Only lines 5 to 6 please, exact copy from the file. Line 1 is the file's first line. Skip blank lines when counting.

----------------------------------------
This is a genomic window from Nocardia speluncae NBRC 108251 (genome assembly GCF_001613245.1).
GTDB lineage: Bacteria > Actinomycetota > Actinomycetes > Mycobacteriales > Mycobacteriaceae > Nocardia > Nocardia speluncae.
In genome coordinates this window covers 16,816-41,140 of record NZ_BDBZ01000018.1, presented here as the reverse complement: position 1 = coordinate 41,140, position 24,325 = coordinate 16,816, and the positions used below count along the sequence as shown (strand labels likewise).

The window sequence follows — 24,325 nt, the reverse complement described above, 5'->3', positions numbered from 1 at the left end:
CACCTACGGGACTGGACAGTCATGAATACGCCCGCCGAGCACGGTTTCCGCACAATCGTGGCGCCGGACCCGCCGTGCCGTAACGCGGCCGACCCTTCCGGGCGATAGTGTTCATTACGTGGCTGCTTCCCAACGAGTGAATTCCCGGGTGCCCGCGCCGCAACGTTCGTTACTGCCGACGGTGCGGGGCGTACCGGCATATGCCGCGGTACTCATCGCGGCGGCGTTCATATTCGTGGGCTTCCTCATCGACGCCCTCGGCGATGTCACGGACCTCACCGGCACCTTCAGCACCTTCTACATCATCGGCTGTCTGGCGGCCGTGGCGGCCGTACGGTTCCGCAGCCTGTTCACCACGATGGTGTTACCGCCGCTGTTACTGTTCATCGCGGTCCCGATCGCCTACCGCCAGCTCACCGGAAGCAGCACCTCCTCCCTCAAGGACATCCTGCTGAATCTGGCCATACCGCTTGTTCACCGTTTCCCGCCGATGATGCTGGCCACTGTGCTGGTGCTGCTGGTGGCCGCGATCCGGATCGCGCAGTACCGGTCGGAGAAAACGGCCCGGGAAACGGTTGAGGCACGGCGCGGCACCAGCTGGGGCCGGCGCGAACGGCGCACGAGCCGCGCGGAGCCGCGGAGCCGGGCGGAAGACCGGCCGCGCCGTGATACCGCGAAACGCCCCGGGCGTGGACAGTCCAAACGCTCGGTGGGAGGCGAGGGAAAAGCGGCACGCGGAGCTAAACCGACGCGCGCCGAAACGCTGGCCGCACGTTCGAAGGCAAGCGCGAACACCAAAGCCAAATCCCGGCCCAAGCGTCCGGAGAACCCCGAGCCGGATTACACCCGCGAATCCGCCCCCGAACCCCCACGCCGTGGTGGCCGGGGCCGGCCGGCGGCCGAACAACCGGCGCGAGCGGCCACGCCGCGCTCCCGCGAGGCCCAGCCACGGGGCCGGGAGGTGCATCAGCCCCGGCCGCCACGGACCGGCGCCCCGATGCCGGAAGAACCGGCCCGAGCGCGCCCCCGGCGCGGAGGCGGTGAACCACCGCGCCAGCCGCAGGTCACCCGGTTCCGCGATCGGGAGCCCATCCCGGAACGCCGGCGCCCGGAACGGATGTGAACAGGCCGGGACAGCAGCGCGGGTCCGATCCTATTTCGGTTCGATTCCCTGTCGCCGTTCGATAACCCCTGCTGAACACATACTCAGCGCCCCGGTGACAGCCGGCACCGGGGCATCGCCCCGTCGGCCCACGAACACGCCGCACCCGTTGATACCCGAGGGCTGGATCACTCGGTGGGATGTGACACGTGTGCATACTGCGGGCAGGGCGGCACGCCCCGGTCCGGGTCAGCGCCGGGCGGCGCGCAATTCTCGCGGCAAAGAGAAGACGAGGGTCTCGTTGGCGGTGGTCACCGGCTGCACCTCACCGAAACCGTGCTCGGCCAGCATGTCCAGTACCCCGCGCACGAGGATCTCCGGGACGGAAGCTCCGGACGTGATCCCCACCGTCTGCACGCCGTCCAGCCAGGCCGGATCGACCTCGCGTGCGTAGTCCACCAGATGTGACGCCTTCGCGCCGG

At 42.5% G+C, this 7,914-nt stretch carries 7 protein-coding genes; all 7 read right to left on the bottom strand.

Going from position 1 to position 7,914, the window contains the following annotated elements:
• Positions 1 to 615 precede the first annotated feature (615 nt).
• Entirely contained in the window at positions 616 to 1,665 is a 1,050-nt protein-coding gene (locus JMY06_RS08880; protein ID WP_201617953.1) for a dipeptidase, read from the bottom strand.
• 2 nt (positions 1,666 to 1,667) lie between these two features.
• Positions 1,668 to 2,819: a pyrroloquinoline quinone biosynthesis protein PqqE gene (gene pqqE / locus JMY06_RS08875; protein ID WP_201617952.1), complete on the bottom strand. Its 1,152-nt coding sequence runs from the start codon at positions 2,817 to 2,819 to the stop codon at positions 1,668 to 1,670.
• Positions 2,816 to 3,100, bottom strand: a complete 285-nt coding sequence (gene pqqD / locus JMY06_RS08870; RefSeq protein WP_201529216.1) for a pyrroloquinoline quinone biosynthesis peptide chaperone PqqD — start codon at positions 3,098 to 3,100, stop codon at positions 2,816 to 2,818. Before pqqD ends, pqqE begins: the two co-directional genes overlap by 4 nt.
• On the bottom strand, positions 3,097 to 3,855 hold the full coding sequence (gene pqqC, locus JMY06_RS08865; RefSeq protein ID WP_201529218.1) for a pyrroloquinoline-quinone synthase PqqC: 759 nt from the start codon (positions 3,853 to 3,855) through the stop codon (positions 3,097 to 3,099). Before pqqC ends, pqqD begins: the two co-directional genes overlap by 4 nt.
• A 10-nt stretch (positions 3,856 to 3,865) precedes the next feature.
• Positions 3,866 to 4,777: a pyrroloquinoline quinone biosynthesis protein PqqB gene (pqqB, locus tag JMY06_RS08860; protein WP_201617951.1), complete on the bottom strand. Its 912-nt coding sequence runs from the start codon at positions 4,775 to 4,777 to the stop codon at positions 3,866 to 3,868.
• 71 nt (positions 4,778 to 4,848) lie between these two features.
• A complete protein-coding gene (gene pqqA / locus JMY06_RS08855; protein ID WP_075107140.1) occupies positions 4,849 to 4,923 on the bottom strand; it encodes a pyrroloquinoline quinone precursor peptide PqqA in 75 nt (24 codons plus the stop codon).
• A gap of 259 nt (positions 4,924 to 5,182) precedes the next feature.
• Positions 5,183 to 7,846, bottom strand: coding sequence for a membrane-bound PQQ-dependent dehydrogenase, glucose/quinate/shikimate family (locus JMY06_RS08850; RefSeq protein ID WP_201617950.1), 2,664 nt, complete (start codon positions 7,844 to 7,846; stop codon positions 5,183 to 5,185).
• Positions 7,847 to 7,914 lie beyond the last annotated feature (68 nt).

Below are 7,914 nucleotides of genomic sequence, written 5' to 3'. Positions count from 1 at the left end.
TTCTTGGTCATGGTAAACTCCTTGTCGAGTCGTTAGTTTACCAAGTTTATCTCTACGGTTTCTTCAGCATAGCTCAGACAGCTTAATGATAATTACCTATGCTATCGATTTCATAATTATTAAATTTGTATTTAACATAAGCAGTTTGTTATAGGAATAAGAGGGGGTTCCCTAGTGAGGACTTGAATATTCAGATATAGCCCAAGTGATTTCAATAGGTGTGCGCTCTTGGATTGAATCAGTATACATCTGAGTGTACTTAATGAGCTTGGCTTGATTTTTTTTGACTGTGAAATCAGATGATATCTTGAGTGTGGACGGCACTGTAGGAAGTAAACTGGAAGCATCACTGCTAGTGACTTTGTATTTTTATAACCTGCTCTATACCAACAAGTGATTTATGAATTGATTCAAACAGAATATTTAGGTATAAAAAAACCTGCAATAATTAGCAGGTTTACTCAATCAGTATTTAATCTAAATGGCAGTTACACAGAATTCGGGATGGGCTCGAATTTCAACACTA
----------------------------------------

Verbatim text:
CACCTACGGGACTGGACAGTCATGAATACGCCCGCCGAGCACGGTTTCCGCACAATCGTGGCGCCGGACCCGCCGTGCCGTAACGCGGCCGACCCTTCCGGGCGATAGTGTTCATTACGTGGCTGCTTCCCAACGAGTGAATTCCCGGGTGCCCGCGCCGCAACGTTCGTTACTGCCGACGGTGCGGGGCGTACCGGCATATGCCGCGGTACTCATCGCGGCGGCGTTCATATTCGTGGGCTTCCTCATCGACGCCCTCGGCGATGTCACGGACCTCACCGGCACCTTCAGCACCTTCTACATCATCGGCTGTCTGGCGGCCGTGGCGGCCGTACGGTTCCGCAGCCTGTTCACCACGATGGTGTTACCGCCGCTGTTACTGTTCATCGCGGTCCCGATCGCCTACCGCCAGCTCACCGGAAGCAGCACCTCCTCCCTCAAGGACATCCTGCTGAATCTGGCCATACCGCTTGTTCACCGTTTCCCGCCGATGATGCTGGCCACTGTGCTGGTGCTGCTGGTGGCCGCGATCCGGATCGCGCAGTACCGGTCGGAGAAAACGGCCCGGGAAACGGTTGAGGCACGGCGCGGCACCAGCTGGGGCCGGCGCGAACGGCGCACGAGCCGCGCGGAGCCGCGGAGCCGGGCGGAAGACCGGCCGCGCCGTGATACCGCGAAACGCCCCGGGCGTGGACAGTCCAAACGCTCGGTGGGAGGCGAGGGAAAAGCGGCACGCGGAGCTAAACCGACGCGCGCCGAAACGCTGGCCGCACGTTCGAAGGCAAGCGCGAACACCAAAGCCAAATCCCGGCCCAAGCGTCCGGAGAACCCCGAGCCGGATTACACCCGCGAATCCGCCCCCGAACCCCCACGCCGTGGTGGCCGGGGCCGGCCGGCGGCCGAACAACCGGCGCGAGCGGCCACGCCGCGCTCCCGCGAGGCCCAGCCACGGGGCCGGGAGGTGCATCAGCCCCGGCCGCCACGGACCGGCGCCCCGATGCCGGAAGAACCGGCCCGAGCGCGCCCCCGGCGCGGAGGCGGTGAACCACCGCGCCAGCCGCAGGTCACCCGGTTCCGCGATCGGGAGCCCATCCCGGAACGCCGGCGCCCGGAACGGATGTGAACAGGCCGGGACAGCAGCGCGGGTCCGATCCTATTTCGGTTCGATTCCCTGTCGCCGTTCGATAACCCCTGCTGAACACATACTCAGCGCCCCGGTGACAGCCGGCACCGGGGCATCGCCCCGTCGGCCCACGAACACGCCGCACCCGTTGATACCCGAGGGCTGGATCACTCGGTGGGATGTGACACGTGTGCATACTGCGGGCAGGGCGGCACGCCCCGGTCCGGGTCAGCGCCGGGCGGCGCGCAATTCTCGCGGCAAAGAGAAGACGAGGGTCTCGTTGGCGGTGGTCACCGGCTGCACCTCACCGAAACCGTGCTCGGCCAGCATGTCCAGTACCCCGCGCACGAGGATCTCCGGGACGGAAGCTCCGGACGTGATCCCCACCGTCTGCACGCCGTCCAGCCAGGCCGGATCGACCTCGCGTGCGTAGTCCACCAGATGTGACGCCTTCGCGCCGG

At 42.5% G+C, this 7,914-nt stretch carries 7 protein-coding genes; all 7 read right to left on the bottom strand.